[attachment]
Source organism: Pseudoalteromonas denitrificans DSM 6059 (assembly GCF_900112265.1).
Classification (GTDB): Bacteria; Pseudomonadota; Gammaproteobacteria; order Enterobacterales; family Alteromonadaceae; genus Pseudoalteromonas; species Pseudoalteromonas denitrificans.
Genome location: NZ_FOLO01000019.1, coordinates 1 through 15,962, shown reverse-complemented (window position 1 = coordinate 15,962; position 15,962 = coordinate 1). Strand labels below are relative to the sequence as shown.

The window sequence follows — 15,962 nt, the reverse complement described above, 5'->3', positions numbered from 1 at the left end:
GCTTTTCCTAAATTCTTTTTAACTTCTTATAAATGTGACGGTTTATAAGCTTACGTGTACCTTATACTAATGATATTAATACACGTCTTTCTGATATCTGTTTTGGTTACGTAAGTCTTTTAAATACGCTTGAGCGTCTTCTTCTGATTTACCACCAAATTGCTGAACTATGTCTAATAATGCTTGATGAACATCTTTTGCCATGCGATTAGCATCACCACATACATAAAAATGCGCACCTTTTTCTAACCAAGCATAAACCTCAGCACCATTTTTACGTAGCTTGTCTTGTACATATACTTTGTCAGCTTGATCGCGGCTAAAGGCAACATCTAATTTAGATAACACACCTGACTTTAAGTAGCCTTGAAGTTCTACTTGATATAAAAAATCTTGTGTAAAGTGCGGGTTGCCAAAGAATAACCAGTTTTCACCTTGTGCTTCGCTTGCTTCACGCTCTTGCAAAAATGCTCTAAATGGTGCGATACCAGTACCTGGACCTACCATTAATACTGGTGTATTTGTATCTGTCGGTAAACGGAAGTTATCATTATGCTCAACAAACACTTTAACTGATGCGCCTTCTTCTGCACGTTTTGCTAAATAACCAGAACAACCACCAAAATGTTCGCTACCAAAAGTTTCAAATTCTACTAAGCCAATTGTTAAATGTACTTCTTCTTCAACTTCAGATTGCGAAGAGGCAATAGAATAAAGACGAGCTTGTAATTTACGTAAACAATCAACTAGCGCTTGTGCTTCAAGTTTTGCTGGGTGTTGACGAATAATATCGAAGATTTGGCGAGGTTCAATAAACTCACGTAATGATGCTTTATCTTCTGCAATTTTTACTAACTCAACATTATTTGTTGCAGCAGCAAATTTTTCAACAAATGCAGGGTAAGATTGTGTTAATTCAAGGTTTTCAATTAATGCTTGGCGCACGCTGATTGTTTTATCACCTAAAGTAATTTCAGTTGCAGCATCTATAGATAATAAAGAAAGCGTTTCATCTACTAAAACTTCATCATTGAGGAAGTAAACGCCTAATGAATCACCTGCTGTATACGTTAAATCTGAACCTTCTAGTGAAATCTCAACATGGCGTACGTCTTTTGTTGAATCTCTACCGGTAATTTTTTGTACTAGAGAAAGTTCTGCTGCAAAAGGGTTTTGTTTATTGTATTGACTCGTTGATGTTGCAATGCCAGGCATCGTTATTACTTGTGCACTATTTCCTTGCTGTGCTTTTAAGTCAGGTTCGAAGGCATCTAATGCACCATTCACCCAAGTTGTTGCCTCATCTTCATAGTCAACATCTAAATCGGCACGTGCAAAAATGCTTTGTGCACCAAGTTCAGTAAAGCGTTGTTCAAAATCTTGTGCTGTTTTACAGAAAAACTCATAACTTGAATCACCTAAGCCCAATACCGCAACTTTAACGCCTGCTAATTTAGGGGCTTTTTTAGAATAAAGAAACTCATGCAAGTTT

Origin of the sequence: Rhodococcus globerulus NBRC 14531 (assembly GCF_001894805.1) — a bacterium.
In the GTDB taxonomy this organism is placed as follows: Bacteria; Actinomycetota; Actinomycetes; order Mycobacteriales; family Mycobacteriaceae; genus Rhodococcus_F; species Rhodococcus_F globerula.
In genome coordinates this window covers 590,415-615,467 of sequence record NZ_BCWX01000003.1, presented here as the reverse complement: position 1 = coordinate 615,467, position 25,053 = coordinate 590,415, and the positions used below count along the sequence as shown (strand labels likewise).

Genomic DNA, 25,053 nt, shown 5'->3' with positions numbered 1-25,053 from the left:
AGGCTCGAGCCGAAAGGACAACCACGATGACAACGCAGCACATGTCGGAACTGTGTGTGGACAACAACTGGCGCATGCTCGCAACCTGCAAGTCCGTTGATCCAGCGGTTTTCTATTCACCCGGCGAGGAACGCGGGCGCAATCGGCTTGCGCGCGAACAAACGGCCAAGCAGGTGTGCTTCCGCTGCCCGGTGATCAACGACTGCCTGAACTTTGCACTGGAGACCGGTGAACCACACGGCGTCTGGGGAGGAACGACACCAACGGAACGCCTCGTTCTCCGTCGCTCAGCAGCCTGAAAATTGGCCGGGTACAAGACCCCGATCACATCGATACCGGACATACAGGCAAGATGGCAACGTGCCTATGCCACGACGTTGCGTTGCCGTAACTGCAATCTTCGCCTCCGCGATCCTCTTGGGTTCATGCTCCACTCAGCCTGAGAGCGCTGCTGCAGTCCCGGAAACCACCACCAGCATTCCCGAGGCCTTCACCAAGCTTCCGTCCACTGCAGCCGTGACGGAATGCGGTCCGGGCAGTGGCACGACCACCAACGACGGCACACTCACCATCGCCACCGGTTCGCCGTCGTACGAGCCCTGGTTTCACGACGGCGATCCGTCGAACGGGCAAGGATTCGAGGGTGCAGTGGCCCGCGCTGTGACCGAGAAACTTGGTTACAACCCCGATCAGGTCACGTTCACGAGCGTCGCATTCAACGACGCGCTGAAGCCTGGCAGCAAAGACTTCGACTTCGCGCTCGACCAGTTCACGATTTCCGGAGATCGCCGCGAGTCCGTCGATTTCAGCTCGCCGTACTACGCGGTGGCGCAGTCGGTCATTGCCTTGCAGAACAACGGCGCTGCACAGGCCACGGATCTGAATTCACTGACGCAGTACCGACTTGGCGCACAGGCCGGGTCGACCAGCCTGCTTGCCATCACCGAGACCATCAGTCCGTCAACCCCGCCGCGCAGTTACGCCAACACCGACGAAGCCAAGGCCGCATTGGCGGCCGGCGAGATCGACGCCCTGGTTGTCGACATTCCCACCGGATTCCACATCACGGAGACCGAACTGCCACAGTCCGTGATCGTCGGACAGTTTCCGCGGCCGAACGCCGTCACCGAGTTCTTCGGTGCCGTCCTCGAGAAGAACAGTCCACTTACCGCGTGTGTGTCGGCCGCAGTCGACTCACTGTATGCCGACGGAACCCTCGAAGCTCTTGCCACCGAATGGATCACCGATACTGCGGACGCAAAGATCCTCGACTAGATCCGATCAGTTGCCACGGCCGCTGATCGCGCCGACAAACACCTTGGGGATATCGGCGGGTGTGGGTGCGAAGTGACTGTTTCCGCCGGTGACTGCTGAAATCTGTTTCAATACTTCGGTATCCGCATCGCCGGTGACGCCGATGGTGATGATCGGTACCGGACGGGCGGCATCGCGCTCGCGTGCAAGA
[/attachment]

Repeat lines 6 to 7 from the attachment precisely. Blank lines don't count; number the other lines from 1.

Origin of the sequence: Rhodococcus globerulus NBRC 14531 (assembly GCF_001894805.1) — a bacterium.
In the GTDB taxonomy this organism is placed as follows: Bacteria; Actinomycetota; Actinomycetes; order Mycobacteriales; family Mycobacteriaceae; genus Rhodococcus_F; species Rhodococcus_F globerula.